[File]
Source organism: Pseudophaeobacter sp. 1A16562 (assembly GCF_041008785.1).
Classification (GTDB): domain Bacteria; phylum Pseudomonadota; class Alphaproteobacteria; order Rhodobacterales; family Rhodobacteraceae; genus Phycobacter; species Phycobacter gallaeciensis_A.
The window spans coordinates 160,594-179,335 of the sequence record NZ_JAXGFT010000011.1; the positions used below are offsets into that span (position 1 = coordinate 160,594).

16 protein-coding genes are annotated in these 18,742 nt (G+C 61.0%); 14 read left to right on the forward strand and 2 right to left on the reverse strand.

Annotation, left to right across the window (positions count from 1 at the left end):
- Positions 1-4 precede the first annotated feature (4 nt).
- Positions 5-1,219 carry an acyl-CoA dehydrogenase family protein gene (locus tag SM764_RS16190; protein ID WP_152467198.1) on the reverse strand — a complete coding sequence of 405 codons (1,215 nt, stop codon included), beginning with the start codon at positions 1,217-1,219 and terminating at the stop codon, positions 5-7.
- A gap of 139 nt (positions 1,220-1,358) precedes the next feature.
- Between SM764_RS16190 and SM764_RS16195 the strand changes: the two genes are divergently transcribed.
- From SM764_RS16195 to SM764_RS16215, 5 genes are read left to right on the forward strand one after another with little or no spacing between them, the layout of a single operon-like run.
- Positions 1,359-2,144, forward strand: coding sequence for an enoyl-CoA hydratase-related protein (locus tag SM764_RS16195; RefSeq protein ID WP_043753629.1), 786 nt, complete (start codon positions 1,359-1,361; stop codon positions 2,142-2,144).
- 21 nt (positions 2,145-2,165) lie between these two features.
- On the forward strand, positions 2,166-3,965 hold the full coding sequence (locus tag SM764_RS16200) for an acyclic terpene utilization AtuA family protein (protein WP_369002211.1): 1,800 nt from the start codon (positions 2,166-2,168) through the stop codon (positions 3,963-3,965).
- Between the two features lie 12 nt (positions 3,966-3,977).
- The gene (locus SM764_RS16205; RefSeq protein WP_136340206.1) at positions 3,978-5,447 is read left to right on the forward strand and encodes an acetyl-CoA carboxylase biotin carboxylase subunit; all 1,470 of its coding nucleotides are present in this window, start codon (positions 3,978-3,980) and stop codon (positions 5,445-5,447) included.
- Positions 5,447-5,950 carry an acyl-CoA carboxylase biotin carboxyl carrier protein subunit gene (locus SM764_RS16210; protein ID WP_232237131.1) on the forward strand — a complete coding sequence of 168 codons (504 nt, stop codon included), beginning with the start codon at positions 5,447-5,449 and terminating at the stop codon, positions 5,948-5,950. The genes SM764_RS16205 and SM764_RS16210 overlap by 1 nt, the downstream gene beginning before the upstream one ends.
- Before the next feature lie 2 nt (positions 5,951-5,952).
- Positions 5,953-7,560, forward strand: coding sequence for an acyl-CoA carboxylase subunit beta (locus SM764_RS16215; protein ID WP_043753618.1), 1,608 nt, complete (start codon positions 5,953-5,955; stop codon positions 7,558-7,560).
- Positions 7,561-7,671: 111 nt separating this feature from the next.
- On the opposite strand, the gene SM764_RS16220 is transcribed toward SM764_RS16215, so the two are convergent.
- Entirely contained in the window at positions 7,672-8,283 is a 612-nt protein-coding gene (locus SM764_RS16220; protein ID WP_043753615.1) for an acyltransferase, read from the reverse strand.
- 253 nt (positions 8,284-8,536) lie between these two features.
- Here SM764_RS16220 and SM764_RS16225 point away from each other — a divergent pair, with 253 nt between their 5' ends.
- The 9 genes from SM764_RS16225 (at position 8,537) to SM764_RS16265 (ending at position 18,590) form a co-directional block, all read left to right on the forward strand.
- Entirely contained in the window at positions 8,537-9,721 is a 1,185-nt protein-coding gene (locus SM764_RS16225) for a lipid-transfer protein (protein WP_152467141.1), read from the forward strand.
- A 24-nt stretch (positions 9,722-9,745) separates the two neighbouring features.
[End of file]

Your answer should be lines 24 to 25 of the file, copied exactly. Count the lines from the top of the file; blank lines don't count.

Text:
- The 9 genes from SM764_RS16225 (at position 8,537) to SM764_RS16265 (ending at position 18,590) form a co-directional block, all read left to right on the forward strand.
- Entirely contained in the window at positions 8,537-9,721 is a 1,185-nt protein-coding gene (locus SM764_RS16225) for a lipid-transfer protein (protein WP_152467141.1), read from the forward strand.